Endoscopic Plantar Fasciotomy

On the underside of the foot and heel is a tight band of tissue called the plantar fascia. Sometimes the plantar fascia become inflamed (the body's way of reacting to injury, overuse or infection) which produces pain. The condition is known as plantar fasciitis.

One way to treat plantar fasciitis is through an endoscopic plantar fasciotomy. This is surgery to reduce the tension on the plantar fascia. However, it is a minimally invasive surgery because there will be no large incision. Instead, the surgeon inserts a thin, flexible tube through a small (1/16th of an inch (1.59 mm)) cut in your skin. The surgeon can examine and release the fascia through this tube. Recovery from an endoscopic fasciotomy is usually less painful and faster than from open surgery.

LET YOUR CAREGIVER KNOW ABOUT:

  • Any allergies.

  • All medications you are taking, including:

  • Herbs, eyedrops, over-the-counter medications and creams.

  • Blood thinners (anticoagulants) or other drugs that could affect blood clotting.

  • Use of steroids (by mouth or as creams).

  • Previous problems with anesthetics, including local anesthetics.

  • Possibility of pregnancy, if this applies.

  • Any history of blood clots.

  • Any history of bleeding or other blood problems.

  • Previous surgery.

  • Smoking history.

  • Other health problems.

  • Family history of anesthetic problems

RISKS AND COMPLICATIONS

Short-term possibilities include:

  • Excessive bleeding.

  • Pain.

  • Loss of feeling (numbness) at the site of the incision.

  • Hematoma, a pooling of blood in the wound.

  • Infection.

  • Slow resolution of the symptoms.

Longer-term possibilities include:

  • Scarring.

  • A return of the condition that led to fasciotomy.

  • Damage to nerves in the area.

  • Weakness in your foot.

  • Need for additional surgery.

BEFORE THE PROCEDURE

  • Ask whether you need to get shoes that will support your heel and arch while you recover.

  • 7 to 10 days before the surgery, stop using aspirin and non-steroidal anti-inflammatory drugs (NSAIDs) for pain relief. This includes prescription drugs and over-the-counter drugs such as ibuprofen and naproxen.

  • If you take blood-thinners, ask your healthcare provider when you should stop taking them.

  • Do not eat or drink for about 8 hours before your surgery.

  • You might be asked to shower or wash with a special antibacterial soap before the procedure.

  • Arrive 1-2 hours before the surgery, or whenever your surgeon recommends. This will give you time to check in and fill out any needed paperwork.

  • If your surgery is an outpatient procedure, you will be able to go home the same day. Make arrangements in advance for someone to drive you home.

PROCEDURE

  • You may be given general anesthesia (you will be asleep), regional anesthesia (your leg will be numbed) or local anesthesia (just the area around the fascia will be numbed). With regional and local anesthesia you will be given medication to make you groggy but awake during the procedure.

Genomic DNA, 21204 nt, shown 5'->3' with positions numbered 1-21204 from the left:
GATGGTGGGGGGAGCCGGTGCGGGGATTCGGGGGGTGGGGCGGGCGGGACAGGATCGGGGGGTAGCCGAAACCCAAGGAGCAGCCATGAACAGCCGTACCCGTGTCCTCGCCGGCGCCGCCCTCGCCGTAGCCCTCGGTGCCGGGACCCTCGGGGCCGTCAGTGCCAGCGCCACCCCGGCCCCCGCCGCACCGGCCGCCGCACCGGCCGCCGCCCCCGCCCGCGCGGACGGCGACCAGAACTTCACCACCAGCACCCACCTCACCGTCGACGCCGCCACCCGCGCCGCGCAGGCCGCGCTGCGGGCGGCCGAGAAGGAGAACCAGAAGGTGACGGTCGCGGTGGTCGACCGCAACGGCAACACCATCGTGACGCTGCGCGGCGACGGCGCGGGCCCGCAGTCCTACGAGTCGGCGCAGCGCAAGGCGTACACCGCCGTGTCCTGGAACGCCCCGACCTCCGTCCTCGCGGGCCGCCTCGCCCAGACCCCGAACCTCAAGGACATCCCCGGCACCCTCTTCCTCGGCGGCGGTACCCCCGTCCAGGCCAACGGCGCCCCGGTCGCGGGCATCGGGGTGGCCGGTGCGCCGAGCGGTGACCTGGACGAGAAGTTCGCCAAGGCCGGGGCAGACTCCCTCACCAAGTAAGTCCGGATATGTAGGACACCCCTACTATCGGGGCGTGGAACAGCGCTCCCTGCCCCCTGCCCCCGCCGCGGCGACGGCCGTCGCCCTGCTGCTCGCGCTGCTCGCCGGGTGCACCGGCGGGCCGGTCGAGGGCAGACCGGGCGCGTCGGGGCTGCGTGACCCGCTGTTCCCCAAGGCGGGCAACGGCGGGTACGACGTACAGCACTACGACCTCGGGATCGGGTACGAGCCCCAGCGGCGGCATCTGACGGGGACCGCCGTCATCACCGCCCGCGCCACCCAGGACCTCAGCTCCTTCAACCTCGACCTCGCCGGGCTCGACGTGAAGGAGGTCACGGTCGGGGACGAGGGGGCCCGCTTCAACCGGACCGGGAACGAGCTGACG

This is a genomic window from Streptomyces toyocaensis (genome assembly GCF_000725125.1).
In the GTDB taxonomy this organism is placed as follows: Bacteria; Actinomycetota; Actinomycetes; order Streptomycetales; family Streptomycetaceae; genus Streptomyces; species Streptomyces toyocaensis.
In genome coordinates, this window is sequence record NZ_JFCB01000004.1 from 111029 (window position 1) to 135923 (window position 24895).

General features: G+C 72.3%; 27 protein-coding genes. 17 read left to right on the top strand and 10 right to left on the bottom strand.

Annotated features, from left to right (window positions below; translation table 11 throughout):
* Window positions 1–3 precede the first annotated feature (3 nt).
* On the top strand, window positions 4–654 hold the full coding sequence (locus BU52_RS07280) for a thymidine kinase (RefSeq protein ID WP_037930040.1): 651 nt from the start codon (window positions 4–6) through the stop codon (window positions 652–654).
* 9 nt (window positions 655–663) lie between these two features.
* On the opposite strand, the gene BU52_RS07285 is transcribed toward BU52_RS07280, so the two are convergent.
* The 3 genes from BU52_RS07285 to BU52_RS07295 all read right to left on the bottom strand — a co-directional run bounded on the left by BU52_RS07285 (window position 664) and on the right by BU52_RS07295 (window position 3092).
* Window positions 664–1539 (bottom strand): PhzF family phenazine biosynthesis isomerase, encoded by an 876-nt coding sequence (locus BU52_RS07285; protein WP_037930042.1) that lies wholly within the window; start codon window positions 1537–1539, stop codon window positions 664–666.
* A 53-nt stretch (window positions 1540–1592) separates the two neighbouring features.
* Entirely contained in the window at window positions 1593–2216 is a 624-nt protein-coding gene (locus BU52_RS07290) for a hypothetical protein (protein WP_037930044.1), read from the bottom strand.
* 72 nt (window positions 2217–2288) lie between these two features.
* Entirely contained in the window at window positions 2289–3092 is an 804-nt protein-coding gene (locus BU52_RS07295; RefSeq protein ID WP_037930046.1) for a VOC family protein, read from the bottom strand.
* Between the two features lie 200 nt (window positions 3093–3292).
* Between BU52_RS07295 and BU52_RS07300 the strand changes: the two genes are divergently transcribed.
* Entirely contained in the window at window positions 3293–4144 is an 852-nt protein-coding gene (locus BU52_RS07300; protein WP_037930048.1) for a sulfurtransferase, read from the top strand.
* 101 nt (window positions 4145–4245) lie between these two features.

• Your foot will be cleaned and sterilized.

  • The surgeon will make a cut (incision) on the side of your heel. Then a thin tube that contains a tiny camera will be inserted into the space. The camera makes it possible for the surgeon to see what is happening inside your foot.

  • The surgeon will work through this tube to release the fascia.

  • The tube will be removed, and dressing will be applied to the incisions.

AFTER THE PROCEDURE

After the procedure, you will be taken to another room to recover. People usually go home the same day. Before leaving, make sure you have detailed instructions on how to care for the incision. Also, you may be given crutches and shown how to use them. Ask your surgeon whether physical therapy will be needed.

HOME CARE INSTRUCTIONS

  • Take any prescription medication for pain and/or nausea that your surgeon prescribes. Follow the directions carefully and take all of the medication.

  • Ask your surgeon whether you can take over-the-counter medicines for pain, discomfort or fever. Do not take aspirin unless your healthcare provider says to. Aspirin can increase the chances of bleeding.

  • You may need to put ice on your foot for 10 to 15 minutes each day for several days.

  • While you are resting, keep your foot elevated above the level of your heart.

  • Do not get the incisions wet for the first few days after surgery (or until the surgeon tells you it is OK).

  • Avoid standing or walking for long periods. Your healthcare provider will tell you when you are clear to resume normal activity. If your job requires a lot of standing or walking, ask to be assigned to a less active position for about 8 weeks.

  • When you are up and about, wear shoes with a supportive heel and arch support. Soft running shoes may be recommended for the first two weeks of recovery.

SEEK MEDICAL CARE IF:

  • The wound becomes red or swollen.

  • The wound leaks fluid or blood.

  • Your pain increases.

  • You become nauseous or vomit for more than two days after the surgery.

  • You have pain or difficulty moving your foot.

  • You develop a fever of more than 100.5° F (38.1° C).

SEEK IMMEDIATE MEDICAL CARE IF:

  • Your leg or foot starts to swell.

  • You develop a fever of 102.0° F (38.9° C) or higher.